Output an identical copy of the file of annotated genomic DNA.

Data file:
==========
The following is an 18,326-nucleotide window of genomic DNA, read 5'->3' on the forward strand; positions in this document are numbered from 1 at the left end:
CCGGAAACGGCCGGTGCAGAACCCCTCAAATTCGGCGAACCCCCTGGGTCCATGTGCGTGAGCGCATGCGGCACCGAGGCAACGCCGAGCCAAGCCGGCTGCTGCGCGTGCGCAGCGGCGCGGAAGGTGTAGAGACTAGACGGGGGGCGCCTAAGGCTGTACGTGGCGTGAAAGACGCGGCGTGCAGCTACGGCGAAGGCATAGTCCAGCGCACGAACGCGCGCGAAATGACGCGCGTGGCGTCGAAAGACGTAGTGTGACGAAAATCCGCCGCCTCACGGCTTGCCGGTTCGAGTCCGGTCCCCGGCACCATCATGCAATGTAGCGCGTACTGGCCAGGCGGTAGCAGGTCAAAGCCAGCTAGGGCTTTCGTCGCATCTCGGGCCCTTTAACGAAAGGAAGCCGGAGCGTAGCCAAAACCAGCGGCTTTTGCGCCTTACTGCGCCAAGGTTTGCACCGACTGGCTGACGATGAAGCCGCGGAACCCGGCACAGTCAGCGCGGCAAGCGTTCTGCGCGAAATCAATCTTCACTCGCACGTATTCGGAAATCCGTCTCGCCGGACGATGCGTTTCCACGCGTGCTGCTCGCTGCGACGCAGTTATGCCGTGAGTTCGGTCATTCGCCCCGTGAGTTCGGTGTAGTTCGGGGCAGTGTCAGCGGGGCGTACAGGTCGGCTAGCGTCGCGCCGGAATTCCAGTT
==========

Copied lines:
The following is an 18,326-nucleotide window of genomic DNA, read 5'->3' on the forward strand; positions in this document are numbered from 1 at the left end:
CCGGAAACGGCCGGTGCAGAACCCCTCAAATTCGGCGAACCCCCTGGGTCCATGTGCGTGAGCGCATGCGGCACCGAGGCAACGCCGAGCCAAGCCGGCTGCTGCGCGTGCGCAGCGGCGCGGAAGGTGTAGAGACTAGACGGGGGGCGCCTAAGGCTGTACGTGGCGTGAAAGACGCGGCGTGCAGCTACGGCGAAGGCATAGTCCAGCGCACGAACGCGCGCGAAATGACGCGCGTGGCGTCGAAAGACGTAGTGTGACGAAAATCCGCCGCCTCACGGCTTGCCGGTTCGAGTCCGGTCCCCGGCACCATCATGCAATGTAGCGCGTACTGGCCAGGCGGTAGCAGGTCAAAGCCAGCTAGGGCTTTCGTCGCATCTCGGGCCCTTTAACGAAAGGAAGCCGGAGCGTAGCCAAAACCAGCGGCTTTTGCGCCTTACTGCGCCAAGGTTTGCACCGACTGGCTGACGATGAAGCCGCGGAACCCGGCACAGTCAGCGCGGCAAGCGTTCTGCGCGAAATCAATCTTCACTCGCACGTATTCGGAAATCCGTCTCGCCGGACGATGCGTTTCCACGCGTGCTGCTCGCTGCGACGCAGTTATGCCGTGAGTTCGGTCATTCGCCCCGTGAGTTCGGTGTAGTTCGGGGCAGTGTCAGCGGGGCGTACAGGTCGGCTAGCGTCGCGCCGGAATTCCAGTT